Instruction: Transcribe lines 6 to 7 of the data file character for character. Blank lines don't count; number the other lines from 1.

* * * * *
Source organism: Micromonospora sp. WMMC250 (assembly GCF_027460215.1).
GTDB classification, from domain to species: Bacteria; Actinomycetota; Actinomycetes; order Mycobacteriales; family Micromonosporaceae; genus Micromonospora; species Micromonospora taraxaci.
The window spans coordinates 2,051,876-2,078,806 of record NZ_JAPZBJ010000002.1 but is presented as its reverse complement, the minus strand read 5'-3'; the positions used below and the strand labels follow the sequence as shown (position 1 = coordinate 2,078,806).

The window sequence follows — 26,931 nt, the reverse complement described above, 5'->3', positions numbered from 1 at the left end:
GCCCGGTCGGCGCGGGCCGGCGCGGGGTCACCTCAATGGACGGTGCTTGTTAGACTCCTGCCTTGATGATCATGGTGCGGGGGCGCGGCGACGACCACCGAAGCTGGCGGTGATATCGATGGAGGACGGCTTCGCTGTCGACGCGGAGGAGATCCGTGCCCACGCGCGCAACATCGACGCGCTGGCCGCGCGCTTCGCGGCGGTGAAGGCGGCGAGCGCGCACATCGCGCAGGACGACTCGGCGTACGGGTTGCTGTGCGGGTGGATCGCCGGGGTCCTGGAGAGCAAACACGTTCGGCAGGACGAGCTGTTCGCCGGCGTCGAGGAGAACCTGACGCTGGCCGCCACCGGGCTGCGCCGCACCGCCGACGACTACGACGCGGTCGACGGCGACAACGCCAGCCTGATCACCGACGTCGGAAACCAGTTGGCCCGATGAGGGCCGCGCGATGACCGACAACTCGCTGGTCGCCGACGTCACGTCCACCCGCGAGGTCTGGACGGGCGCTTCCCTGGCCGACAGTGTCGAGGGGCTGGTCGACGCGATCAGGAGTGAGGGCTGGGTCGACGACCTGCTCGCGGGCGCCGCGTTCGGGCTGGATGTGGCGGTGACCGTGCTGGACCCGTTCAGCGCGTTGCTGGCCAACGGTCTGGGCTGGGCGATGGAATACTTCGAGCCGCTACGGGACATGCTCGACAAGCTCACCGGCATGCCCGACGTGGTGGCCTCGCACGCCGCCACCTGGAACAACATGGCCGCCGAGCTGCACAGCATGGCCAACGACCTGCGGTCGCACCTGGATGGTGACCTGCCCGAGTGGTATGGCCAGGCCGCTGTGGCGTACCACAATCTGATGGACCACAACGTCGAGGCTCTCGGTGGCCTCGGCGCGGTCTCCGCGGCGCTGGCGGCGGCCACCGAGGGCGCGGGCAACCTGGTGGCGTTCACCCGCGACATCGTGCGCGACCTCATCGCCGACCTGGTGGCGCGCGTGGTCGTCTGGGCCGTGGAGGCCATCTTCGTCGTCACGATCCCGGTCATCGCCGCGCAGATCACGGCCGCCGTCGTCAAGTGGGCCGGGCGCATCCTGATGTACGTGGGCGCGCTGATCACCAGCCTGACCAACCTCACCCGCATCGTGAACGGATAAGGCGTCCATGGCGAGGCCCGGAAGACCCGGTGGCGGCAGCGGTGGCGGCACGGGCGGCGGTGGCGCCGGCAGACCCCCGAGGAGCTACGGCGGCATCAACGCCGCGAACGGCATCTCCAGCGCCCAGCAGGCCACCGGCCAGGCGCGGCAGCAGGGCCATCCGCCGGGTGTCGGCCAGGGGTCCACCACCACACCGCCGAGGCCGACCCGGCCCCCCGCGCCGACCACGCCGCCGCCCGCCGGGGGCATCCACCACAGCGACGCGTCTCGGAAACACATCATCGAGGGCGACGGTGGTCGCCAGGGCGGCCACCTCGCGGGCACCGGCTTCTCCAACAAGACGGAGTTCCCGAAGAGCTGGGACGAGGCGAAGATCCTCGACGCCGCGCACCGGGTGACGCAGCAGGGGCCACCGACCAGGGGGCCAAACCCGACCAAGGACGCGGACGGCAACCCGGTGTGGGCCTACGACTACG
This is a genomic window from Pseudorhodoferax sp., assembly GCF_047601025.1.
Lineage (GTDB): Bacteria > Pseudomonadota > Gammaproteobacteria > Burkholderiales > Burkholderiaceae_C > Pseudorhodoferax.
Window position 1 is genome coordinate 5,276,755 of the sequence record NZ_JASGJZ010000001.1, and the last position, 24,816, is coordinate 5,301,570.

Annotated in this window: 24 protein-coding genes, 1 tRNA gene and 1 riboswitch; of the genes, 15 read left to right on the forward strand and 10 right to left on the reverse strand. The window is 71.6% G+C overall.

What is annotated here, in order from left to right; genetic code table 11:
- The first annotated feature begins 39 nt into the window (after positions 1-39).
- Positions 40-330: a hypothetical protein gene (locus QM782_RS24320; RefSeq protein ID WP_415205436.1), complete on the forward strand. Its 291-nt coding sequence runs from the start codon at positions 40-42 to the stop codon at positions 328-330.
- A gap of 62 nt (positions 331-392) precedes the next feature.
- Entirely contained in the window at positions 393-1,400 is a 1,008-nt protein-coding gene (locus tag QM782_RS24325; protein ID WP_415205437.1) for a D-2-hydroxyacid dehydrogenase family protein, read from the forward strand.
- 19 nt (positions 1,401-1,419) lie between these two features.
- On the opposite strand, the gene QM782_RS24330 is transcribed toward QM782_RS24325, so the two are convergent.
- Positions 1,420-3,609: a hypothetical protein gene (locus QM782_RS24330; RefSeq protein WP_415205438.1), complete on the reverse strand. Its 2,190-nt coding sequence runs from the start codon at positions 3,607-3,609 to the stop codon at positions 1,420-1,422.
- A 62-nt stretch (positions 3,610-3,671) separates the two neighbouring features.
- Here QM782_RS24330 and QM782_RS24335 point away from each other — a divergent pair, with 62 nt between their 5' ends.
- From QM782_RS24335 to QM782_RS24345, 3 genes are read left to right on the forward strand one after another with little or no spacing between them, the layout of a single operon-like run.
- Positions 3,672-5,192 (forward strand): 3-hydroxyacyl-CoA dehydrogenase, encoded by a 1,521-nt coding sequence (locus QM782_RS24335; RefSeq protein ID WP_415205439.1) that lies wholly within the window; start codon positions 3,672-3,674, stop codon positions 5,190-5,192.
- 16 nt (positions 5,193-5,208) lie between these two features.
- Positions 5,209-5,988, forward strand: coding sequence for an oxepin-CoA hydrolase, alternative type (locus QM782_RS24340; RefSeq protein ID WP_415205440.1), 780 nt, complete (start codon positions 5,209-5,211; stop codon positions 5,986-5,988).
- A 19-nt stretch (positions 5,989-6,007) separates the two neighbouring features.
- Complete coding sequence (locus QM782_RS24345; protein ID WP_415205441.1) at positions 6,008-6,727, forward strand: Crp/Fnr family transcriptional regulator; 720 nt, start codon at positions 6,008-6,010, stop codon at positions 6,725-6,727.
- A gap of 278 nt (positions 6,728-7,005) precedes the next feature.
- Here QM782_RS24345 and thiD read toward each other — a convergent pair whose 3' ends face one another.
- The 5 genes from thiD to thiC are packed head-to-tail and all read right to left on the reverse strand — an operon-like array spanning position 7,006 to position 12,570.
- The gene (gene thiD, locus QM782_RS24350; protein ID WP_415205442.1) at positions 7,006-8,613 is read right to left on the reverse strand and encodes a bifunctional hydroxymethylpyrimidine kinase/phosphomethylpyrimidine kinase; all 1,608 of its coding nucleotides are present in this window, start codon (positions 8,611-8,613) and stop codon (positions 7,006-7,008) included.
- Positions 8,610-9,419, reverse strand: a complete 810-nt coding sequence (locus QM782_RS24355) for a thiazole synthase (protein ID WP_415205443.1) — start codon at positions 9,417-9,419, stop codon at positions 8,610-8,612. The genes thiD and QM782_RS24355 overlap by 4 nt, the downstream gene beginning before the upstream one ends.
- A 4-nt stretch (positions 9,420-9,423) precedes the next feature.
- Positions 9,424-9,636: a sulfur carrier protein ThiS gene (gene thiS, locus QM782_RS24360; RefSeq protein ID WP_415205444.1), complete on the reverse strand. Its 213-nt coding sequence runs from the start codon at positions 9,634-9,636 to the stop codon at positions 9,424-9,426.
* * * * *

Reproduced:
This is a genomic window from Pseudorhodoferax sp., assembly GCF_047601025.1.
Lineage (GTDB): Bacteria > Pseudomonadota > Gammaproteobacteria > Burkholderiales > Burkholderiaceae_C > Pseudorhodoferax.